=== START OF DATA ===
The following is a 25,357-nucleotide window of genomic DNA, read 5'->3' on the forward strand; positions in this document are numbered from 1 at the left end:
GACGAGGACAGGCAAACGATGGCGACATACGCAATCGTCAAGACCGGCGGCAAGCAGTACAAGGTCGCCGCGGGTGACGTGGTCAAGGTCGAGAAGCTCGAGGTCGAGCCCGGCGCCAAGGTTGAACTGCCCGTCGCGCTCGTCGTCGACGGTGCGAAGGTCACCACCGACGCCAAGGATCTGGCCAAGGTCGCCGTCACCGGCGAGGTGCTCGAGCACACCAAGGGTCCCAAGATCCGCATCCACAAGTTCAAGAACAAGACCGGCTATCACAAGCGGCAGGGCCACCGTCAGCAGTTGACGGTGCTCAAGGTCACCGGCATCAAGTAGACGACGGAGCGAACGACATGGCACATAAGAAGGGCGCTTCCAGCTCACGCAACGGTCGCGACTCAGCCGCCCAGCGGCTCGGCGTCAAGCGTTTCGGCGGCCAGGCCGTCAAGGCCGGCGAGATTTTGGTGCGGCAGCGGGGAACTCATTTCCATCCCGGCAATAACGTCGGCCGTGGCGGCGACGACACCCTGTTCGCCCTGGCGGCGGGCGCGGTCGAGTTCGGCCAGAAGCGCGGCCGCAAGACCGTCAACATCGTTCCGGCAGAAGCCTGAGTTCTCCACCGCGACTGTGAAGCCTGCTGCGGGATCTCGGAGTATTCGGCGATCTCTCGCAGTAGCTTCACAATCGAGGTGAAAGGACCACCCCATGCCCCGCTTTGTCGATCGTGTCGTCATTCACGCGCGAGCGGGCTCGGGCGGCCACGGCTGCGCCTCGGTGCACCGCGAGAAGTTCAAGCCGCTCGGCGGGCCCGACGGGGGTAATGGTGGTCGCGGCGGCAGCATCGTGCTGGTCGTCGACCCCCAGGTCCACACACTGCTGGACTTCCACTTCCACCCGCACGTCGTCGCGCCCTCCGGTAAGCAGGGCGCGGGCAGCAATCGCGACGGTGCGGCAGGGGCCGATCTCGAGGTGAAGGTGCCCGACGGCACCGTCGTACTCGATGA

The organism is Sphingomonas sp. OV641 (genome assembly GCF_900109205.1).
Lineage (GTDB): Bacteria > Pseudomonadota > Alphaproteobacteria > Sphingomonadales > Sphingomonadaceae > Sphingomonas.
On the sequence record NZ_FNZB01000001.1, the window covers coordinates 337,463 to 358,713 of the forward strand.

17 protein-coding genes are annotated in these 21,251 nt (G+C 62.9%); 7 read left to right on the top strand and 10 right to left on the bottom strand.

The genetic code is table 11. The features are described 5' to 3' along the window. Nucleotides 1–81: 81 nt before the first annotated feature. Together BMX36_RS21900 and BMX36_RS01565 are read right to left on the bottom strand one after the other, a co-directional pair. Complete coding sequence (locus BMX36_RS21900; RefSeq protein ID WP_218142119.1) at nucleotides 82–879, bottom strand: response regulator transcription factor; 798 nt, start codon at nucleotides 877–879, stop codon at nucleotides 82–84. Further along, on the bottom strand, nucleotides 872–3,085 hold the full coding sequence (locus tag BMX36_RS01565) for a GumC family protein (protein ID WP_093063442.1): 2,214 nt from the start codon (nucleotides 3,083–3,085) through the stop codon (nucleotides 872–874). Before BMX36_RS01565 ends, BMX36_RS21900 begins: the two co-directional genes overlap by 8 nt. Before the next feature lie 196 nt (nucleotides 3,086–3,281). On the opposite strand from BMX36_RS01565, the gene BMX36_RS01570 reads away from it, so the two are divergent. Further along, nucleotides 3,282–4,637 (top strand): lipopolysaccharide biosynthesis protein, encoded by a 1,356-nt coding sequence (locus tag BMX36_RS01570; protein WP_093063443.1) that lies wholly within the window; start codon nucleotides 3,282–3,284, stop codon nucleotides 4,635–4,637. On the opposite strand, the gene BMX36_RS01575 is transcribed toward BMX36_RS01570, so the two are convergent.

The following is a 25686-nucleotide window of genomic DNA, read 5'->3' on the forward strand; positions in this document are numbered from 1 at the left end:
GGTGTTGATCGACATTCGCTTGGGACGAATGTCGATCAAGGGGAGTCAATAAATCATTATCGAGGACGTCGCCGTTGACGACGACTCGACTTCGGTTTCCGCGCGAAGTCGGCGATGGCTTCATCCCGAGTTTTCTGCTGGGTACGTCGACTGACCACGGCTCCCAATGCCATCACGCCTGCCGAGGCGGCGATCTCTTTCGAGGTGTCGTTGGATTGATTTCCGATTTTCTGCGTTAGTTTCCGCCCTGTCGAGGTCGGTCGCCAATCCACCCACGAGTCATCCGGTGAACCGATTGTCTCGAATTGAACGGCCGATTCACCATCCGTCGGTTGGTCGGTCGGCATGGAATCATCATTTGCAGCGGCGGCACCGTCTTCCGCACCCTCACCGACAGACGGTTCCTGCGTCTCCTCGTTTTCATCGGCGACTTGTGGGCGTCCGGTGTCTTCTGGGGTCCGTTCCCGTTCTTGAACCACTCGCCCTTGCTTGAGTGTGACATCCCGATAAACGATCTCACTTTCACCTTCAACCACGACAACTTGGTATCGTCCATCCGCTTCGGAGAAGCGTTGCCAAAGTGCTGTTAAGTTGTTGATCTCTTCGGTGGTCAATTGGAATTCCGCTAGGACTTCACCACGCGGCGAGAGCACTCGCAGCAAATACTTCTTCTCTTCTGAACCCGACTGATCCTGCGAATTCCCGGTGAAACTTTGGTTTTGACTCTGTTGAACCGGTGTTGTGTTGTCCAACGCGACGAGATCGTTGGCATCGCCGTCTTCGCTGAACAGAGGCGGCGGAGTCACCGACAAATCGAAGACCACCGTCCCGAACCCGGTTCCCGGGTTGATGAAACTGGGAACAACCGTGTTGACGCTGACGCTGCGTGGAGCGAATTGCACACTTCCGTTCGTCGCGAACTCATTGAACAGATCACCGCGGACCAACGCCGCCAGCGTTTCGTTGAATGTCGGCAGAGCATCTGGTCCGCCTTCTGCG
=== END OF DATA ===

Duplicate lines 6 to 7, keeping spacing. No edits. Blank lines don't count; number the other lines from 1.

17 protein-coding genes are annotated in these 21,251 nt (G+C 62.9%); 7 read left to right on the top strand and 10 right to left on the bottom strand.

The genetic code is table 11. The features are described 5' to 3' along the window. Nucleotides 1–81: 81 nt before the first annotated feature. Together BMX36_RS21900 and BMX36_RS01565 are read right to left on the bottom strand one after the other, a co-directional pair. Complete coding sequence (locus BMX36_RS21900; RefSeq protein ID WP_218142119.1) at nucleotides 82–879, bottom strand: response regulator transcription factor; 798 nt, start codon at nucleotides 877–879, stop codon at nucleotides 82–84. Further along, on the bottom strand, nucleotides 872–3,085 hold the full coding sequence (locus tag BMX36_RS01565) for a GumC family protein (protein ID WP_093063442.1): 2,214 nt from the start codon (nucleotides 3,083–3,085) through the stop codon (nucleotides 872–874). Before BMX36_RS01565 ends, BMX36_RS21900 begins: the two co-directional genes overlap by 8 nt. Before the next feature lie 196 nt (nucleotides 3,086–3,281). On the opposite strand from BMX36_RS01565, the gene BMX36_RS01570 reads away from it, so the two are divergent. Further along, nucleotides 3,282–4,637 (top strand): lipopolysaccharide biosynthesis protein, encoded by a 1,356-nt coding sequence (locus tag BMX36_RS01570; protein WP_093063443.1) that lies wholly within the window; start codon nucleotides 3,282–3,284, stop codon nucleotides 4,635–4,637. On the opposite strand, the gene BMX36_RS01575 is transcribed toward BMX36_RS01570, so the two are convergent.